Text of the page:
Economic hardship trajectories of college‐educated families living in or near poverty: Assessing predictors and outcomes. By: Tighe, Lauren A. and Davis‐Kean, Pamela E. 2024. Family Relations. Vol. 73 Issue 2, p1201-1218.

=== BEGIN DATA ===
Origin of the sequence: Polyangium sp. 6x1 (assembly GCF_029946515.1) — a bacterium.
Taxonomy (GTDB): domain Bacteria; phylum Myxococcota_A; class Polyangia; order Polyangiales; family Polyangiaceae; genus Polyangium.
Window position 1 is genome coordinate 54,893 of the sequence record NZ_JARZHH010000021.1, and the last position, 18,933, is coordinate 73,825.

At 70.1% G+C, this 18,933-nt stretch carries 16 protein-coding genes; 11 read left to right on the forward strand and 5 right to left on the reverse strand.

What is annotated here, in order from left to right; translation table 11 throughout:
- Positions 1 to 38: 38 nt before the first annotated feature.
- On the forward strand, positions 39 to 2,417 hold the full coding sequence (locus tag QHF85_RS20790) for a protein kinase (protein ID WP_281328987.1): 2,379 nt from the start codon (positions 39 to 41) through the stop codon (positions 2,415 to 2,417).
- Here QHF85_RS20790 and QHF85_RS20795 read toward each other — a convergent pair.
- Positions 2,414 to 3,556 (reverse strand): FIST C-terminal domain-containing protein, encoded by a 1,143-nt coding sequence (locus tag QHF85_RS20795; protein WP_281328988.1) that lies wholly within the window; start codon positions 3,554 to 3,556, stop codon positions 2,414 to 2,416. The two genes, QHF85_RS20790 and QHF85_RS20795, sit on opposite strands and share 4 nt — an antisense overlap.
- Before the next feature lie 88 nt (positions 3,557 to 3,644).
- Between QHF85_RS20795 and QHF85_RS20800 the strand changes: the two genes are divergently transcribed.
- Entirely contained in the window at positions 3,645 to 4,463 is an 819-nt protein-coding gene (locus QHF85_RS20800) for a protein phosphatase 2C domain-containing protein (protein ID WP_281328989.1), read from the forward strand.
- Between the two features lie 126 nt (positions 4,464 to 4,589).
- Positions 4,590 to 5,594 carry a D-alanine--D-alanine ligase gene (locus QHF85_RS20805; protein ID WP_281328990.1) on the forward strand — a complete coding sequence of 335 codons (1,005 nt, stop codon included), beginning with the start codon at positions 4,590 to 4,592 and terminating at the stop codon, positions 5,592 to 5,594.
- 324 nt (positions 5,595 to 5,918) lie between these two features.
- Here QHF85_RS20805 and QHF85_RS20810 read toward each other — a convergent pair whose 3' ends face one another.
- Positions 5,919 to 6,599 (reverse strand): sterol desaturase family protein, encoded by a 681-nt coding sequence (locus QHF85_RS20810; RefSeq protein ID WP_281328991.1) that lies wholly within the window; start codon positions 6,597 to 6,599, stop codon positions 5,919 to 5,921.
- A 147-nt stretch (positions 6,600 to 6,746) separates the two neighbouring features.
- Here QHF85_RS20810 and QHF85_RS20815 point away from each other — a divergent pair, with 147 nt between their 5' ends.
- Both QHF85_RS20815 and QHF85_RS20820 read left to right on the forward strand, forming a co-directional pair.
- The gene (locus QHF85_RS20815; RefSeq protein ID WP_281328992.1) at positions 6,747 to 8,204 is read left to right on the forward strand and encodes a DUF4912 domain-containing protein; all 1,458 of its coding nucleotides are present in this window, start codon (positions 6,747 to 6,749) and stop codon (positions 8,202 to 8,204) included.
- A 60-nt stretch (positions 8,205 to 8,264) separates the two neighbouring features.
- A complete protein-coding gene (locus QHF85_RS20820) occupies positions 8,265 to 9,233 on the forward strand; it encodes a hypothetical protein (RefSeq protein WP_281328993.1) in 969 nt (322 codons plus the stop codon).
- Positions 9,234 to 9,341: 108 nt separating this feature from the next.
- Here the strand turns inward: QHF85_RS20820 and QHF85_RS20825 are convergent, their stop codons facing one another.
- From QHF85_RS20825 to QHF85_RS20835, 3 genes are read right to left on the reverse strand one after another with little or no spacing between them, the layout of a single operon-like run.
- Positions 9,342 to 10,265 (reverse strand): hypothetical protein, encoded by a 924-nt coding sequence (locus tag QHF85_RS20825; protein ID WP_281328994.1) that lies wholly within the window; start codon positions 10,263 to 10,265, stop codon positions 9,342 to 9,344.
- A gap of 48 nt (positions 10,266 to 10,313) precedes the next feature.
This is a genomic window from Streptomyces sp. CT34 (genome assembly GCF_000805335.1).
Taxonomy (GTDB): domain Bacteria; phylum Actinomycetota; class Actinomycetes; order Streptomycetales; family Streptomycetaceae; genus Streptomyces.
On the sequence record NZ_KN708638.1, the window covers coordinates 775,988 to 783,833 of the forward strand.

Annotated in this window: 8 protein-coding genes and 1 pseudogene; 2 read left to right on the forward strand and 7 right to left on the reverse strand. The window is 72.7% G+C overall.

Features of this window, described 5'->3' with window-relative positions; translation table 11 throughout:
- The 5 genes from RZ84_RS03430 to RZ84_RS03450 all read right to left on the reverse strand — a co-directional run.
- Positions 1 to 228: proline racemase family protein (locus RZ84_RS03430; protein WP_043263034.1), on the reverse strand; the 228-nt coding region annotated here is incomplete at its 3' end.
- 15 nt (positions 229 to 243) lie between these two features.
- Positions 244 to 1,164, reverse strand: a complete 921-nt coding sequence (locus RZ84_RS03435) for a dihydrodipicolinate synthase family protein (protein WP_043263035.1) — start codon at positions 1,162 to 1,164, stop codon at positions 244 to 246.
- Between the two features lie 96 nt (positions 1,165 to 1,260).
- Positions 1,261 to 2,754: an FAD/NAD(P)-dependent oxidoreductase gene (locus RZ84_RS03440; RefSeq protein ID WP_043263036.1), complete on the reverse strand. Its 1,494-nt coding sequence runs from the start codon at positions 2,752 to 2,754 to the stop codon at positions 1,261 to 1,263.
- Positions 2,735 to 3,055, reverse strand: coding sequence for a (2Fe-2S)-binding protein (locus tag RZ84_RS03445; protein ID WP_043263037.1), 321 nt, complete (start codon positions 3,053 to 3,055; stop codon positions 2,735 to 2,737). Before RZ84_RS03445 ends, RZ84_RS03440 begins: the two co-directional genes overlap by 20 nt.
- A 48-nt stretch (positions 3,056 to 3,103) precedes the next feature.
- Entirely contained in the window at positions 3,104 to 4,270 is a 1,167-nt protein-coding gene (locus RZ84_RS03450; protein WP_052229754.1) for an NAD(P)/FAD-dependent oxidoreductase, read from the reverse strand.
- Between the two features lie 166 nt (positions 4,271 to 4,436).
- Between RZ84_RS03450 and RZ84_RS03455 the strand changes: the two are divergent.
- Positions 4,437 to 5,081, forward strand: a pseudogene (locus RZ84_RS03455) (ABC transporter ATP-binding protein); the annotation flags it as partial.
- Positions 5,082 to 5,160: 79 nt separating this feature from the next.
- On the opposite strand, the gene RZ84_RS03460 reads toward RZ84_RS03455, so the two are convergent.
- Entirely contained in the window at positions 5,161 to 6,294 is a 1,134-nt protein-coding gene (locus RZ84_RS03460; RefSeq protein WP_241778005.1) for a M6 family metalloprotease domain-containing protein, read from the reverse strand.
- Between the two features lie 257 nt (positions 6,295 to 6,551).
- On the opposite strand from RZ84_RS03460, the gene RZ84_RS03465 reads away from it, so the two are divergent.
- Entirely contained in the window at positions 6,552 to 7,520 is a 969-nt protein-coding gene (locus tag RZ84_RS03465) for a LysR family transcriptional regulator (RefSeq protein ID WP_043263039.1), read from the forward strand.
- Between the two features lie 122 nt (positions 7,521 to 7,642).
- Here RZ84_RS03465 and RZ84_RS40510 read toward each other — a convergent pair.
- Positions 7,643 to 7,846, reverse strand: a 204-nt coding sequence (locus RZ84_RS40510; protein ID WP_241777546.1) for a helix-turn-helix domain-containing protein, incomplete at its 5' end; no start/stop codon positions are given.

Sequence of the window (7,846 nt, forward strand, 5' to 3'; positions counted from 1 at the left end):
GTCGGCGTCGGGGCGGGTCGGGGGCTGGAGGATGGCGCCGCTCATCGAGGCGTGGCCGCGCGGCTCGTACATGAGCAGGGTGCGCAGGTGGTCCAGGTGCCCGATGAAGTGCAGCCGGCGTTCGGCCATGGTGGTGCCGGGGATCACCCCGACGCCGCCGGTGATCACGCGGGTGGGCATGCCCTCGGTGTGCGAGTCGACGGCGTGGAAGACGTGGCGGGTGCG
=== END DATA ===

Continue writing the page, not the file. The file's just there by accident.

Objective: This study examined the longitudinal trajectories of economic hardship for low‐income families with a college education. Background: The relation between parental education and family income to parenting behaviors and children’s achievement is well documented. Less is known on how high education and low income interact within families, particularly over time. Method: The sample consisted of 537 families who were low‐income and college‐educated when their child was in kindergarten. We used latent growth curve analyses to classify families into different trajectory classes based on economic hardship over several years. We then examined predictors and outcomes of each class. Results: Within this sample of low‐income, college‐educated families, there were two economic hardship trajectories: Transient (i.e., short‐term) and Chronic (i.e., long term). Parents in the transient class were more likely to work an occupation requiring a postsecondary degree and had higher educational expectations than the chronic class. We conducted additional analyses to test for generalizability and comparison to other family types. Conclusion: Parental education attainment may provide a protective buffer for parents and children when facing short‐or long‐term economic hardship. Implications: This study highlights the sustained importance of educational attainment and the need for policy and program solutions to address families’ diverse needs.